The first thing I have to say about this book is that I didn’t realise that it was part of a series. The fact that I’ve never read any of the previous books didn’t hinder my enjoyment of this particular story, but there is a side story that centres on Anna Travis’ previous relationship with her married boss, Chief Superintendant James Langton that I couldn’t get to grips with. It felt like I’d walked in half way through a conversation and so I didn’t really understand the relationship and the tension that La Plante describes throughout the story. The two characters made an unlikely pairing in my opinion and I couldn’t see how they had got together. Obviously that isn’t a fault of this book, more my fault that I’ve joined a series at such a late stage, however I would probably advise you to start from the beginning.
There were quite a lot of characters in Silent Scream and at times I found it difficult to keep up with who was who, as some of the characters we only meet fleetingly but they appear again later on. The main characters in the book are Anna and, although we only meet her for a little time whilst she is alive, Amanda. I thought both characters were well written, although Anna was a strange choice for a heroine. First of all she is only 29, something that you find out halfway through the book but that came as a surprise to me as I’d already decided in my mind that she was a lot older. She is something of a loner and it is a trait that gets her in trouble repeatedly throughout the book and isolates her from her colleagues. Again this is a something that is clearly built up in previous novels, because even at the start of Silent Scream her colleagues are already talking about her behind her back and becoming tired of her methods, even though it seems as though she hasn’t done anything wrong yet.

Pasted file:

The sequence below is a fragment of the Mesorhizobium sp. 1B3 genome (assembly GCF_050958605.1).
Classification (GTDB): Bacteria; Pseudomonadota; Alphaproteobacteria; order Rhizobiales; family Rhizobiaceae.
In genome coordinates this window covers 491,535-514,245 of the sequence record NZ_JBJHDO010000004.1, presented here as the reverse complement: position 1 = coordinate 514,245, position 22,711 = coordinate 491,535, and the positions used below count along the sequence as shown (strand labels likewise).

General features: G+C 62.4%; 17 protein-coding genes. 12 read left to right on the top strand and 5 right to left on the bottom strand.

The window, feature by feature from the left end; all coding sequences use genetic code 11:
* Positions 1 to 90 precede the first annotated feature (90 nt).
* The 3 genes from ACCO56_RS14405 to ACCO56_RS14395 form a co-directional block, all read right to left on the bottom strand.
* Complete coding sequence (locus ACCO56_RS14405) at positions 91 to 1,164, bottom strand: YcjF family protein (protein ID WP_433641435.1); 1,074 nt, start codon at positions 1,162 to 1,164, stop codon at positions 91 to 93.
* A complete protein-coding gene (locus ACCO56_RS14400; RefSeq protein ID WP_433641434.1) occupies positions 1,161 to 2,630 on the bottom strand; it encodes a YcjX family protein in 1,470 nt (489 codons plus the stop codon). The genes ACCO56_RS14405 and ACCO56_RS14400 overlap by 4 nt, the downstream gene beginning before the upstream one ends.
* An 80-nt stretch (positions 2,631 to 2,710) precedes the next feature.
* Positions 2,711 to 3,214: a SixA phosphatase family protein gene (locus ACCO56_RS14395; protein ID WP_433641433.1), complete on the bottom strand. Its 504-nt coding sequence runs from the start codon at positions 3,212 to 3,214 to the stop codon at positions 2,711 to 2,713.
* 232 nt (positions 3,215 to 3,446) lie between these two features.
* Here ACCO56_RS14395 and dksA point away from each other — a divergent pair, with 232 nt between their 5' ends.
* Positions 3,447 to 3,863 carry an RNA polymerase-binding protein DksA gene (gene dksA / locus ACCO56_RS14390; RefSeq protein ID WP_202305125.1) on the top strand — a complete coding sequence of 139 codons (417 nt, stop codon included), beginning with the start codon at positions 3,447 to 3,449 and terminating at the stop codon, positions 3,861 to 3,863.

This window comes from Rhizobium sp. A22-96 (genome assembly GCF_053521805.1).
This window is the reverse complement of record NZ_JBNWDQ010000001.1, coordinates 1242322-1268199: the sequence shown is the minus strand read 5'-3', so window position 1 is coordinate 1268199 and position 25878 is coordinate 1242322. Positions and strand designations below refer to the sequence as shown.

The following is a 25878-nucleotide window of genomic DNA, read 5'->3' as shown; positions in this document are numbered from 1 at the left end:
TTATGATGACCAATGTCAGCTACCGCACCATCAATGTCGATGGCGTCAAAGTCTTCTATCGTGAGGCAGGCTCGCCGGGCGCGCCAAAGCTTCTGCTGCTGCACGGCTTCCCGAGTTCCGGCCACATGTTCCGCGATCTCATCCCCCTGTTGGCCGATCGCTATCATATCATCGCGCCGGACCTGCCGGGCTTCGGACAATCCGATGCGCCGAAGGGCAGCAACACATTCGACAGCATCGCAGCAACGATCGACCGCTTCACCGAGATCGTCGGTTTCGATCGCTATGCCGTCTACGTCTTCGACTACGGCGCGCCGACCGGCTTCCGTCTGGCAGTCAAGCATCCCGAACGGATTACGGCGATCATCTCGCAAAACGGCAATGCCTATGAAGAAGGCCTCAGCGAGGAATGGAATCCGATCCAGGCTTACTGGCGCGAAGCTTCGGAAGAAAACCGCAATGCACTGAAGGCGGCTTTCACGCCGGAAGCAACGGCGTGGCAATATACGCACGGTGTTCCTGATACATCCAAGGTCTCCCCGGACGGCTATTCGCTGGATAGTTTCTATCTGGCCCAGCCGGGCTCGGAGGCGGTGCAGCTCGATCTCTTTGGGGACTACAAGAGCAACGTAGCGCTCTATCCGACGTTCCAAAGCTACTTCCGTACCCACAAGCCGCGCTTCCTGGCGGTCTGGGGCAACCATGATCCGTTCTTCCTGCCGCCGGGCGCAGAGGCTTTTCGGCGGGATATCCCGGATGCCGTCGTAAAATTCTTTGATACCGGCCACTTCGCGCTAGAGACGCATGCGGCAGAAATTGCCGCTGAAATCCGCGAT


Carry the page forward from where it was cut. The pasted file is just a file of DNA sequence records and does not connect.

Amanda Delaney was my favourite character by far and La Plante did a superb job of bringing her to life, even though she was murdered at the very beginning of the book. We find out her tragic story through the various people that she knew and loved – from popular movie stars to low-life drug dealers - and through Anna Travis’ investigation into her life. Amanda’s life was clearly short but not sweet. Although we don’t feel entirely sorry for her because she had a mean streak that made her lots of enemies. She was a feisty character who made a great subject for the story. She was a great example of how things aren’t always as they seem: here was this stunning and talented young actress who seemingly had everything she could wish for, yet it seems that she had more than her fair share of trauma.
The story is the fast paced, edge of your seat stuff that you expect from this genre and there are twists and turns a plenty. La Plante has a way of making you attempt to solve the mystery as you are going along and just when you think you’ve done it, she throws in another twist. Like I said earlier, one of the ways she does this is by introducing a lot of sub-characters. This is a good way of doing it because it means you are kept on wondering until almost the end. Although I did find that some of the characters were introduced with their own little side stories that weren’t really tied up at the end; some of the stories just fizzled out a bit and whilst I understand they are there to add to the mystery, they ended a little limply.
Overall though, and despite me joining the series halfway through, I did really enjoy Silent Scream and I’ll definitely be reading more of La Plante’s work. The story is fast paced and gripping and she has a great knack for writing interesting and enthralling characters – exactly what you want from a thriller writer.